A more difficult word for Keller is "doll," for it takes her teacher a bit more skill to convey to her that "doll" is not a specific doll but anything of this particular category that Keller is holding. "Love" proves to be difficult as well, for it demands the Keller begin to grasp that some words refer to things that are abstract rather than concrete. But each symbol is grasped in time. In total, given the reasoned explanations she gives for each step along the way of her learning, she seems one closer to confirming Geoffrey Sampson's claims regarding language than Pinker's.

And really, that is one of the amazing things about Keller's story, for she makes the leap to language not only in terms of learning to feel signs and to read braille but to read lips (with her fingers) and to speak with her own tongue, all of this through much effort rather than some innate ability. Nothing seems beyond this woman. She recounts her difficulties with math in school. Math? I can't imagine trying to do complex algebra in my head, for that seems the only way one could do it without the help of one's eyes.

Another amazing thing is Keller's attitude, which remains so almost completely positive throughout her educational ordeal. She's just happy to talk and to listen and to read. The last half of this book--after she finishes discussing her move into language and her education--is mostly about the books she likes and about the people she's met.

Finally, there is the way that Keller tells her story that is rather fascinating. One realizes just how much our vocabulary depends on verbs revolving around our sense of sight. There is much here in this text about touch and smell--the feel of the waves at a beach, the acidic essence of the air before a thunderstorm, the rattle of the ground near thunder--but Keller often will comment on particular elements she's experienced being the most wonderful thing she's seen, as if she's seen any of it. Moonlight and sunshine--both of these are words that call to our attention chiefly what passes before our eyes--but for Keller they are just as real, even if they are just a feeling on the skin. The book can be read or downloaded here, and the audio version here.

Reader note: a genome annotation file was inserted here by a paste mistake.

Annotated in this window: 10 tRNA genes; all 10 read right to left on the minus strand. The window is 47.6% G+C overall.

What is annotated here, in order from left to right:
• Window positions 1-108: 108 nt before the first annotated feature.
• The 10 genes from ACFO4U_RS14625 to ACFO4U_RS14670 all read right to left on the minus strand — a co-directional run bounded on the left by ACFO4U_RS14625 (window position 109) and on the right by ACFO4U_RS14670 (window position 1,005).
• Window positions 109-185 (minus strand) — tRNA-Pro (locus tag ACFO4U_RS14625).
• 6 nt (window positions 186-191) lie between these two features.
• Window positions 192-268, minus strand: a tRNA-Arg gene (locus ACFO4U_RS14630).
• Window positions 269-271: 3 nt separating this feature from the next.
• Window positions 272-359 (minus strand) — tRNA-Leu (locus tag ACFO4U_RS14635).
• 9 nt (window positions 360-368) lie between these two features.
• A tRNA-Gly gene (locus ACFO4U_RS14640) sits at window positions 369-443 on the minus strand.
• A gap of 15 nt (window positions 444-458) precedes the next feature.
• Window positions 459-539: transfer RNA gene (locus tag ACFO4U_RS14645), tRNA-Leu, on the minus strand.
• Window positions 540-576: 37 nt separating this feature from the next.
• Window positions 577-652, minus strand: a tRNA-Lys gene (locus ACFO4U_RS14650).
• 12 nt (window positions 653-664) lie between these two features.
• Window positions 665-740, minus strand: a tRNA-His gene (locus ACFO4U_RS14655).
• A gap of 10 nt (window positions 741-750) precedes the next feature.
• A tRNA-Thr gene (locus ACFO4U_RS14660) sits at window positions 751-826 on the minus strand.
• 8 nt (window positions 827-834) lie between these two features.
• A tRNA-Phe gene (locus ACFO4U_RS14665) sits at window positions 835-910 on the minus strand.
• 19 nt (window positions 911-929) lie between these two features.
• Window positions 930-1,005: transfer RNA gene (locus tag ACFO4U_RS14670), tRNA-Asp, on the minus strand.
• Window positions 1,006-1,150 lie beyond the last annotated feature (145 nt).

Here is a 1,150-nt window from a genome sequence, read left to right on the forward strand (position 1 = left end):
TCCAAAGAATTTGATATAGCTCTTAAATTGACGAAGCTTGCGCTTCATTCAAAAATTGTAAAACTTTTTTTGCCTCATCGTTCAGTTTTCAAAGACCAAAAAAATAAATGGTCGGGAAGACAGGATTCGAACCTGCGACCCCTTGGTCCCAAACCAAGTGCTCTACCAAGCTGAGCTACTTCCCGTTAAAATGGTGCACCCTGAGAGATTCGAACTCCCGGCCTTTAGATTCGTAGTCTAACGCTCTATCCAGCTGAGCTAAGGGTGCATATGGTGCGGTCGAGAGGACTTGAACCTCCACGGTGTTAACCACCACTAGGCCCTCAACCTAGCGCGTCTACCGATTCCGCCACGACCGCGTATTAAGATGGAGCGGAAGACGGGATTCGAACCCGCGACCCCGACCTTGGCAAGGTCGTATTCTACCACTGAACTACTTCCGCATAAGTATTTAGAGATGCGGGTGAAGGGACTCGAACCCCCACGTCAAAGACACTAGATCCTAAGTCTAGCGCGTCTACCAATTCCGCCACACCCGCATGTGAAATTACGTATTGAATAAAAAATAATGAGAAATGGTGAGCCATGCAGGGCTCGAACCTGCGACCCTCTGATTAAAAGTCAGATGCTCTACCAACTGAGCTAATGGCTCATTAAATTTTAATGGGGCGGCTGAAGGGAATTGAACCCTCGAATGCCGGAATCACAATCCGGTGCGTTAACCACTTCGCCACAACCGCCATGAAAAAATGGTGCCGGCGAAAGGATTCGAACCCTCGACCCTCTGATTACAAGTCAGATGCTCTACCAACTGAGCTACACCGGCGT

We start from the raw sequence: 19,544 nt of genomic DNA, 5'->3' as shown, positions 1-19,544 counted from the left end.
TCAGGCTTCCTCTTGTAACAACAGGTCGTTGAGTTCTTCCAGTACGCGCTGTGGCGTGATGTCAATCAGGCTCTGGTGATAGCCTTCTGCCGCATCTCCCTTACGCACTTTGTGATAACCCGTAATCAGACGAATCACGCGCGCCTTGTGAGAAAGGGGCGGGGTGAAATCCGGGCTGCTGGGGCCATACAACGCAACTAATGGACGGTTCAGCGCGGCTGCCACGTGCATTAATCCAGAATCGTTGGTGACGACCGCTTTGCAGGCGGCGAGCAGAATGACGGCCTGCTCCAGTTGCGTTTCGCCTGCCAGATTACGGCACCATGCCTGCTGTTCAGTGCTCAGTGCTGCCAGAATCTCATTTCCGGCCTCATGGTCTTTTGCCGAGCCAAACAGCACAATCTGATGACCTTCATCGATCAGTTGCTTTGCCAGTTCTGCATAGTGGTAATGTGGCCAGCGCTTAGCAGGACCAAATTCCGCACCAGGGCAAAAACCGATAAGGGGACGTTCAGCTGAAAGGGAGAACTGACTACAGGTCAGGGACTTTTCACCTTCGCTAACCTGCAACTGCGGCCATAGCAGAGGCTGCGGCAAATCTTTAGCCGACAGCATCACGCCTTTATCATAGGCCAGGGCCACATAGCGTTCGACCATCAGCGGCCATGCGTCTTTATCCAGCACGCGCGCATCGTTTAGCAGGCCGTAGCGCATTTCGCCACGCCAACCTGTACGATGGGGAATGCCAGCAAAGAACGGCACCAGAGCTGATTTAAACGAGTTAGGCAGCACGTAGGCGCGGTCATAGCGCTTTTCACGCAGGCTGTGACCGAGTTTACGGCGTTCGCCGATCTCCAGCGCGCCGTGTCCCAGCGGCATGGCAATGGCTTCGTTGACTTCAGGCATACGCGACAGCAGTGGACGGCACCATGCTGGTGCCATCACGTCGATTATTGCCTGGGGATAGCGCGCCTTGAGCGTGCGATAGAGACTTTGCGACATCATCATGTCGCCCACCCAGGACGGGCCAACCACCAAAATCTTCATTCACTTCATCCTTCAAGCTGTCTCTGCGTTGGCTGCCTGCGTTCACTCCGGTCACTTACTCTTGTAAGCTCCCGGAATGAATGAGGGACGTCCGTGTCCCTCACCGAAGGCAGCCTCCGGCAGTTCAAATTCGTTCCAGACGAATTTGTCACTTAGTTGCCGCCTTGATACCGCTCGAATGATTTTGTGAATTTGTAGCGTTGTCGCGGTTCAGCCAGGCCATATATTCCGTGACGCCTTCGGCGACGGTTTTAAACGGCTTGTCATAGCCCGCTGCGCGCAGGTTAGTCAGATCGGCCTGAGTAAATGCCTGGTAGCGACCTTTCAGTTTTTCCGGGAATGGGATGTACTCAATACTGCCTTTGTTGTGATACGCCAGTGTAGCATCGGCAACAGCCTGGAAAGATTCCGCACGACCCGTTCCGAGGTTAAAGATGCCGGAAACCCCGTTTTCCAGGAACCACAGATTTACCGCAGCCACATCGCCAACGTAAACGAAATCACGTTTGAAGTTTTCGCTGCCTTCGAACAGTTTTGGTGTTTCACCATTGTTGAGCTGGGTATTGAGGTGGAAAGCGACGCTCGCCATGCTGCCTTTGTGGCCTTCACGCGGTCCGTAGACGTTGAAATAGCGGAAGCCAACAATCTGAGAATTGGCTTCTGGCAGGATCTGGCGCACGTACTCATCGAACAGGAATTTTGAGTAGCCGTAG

Friday, April 1, 2011

On "Turf" by Elizabeth Crane (3468 words) ***

I think it was the voice that first attracted me to Crane's work. (Okay, it was actually a book review, which made her work sound intriguing--but once I had the book, it was the voice.) Here she is at it again, with a slightly nerotic narrator (this one unidentified) who feels the need to explain and explain and explain everything--but in a way that is a pleasure to read. What happens when a dog walker meets a dog lover and the two don't get along? The neighborhood won't remain quiet. Read the story here at the Collagist.

On "In the Land of Invented Languages" by Arika Okrent *****

This is by far the most entertaining book I've ever read about language. Okrent's subject is artificial languages, and in delving into the subject of invented tongues, Okrent reveals a lot about what language actually does--and why artificial languages rarely move beyond theory to actual practice.

Invented tongues have been around for a long while, but Okrent's story really gets started in the late 1600s, during the Age of Reason, with a man named John Wilkins. Many philosophers at the time thought that a language based in philosophy would be a benefit to mankind. Wilkins, something of a scientific aid (he worked with many top scientists in his day through scientific communities) set out to create just such a language. Meanwhile, another man set out to do the same thing. The other man created a language that for "ease of use" was based on a long epic poem, with various vocabulary words pointing to various lines in the poem. Wilkins thought it more important to place terms in a kind of tree form, categorizing each type of thing and creating a word based on that. Okrent sets out to find Wilkins's four-letter word for excrement and finds the search rather difficult, for the term isn't under body or bodily functions but under motion (related to things like vomiting). As a language Wilkins's effort proved less than fruitful, but as it turns out, his categorization scheme became essentially the base for today's modern thesauruses.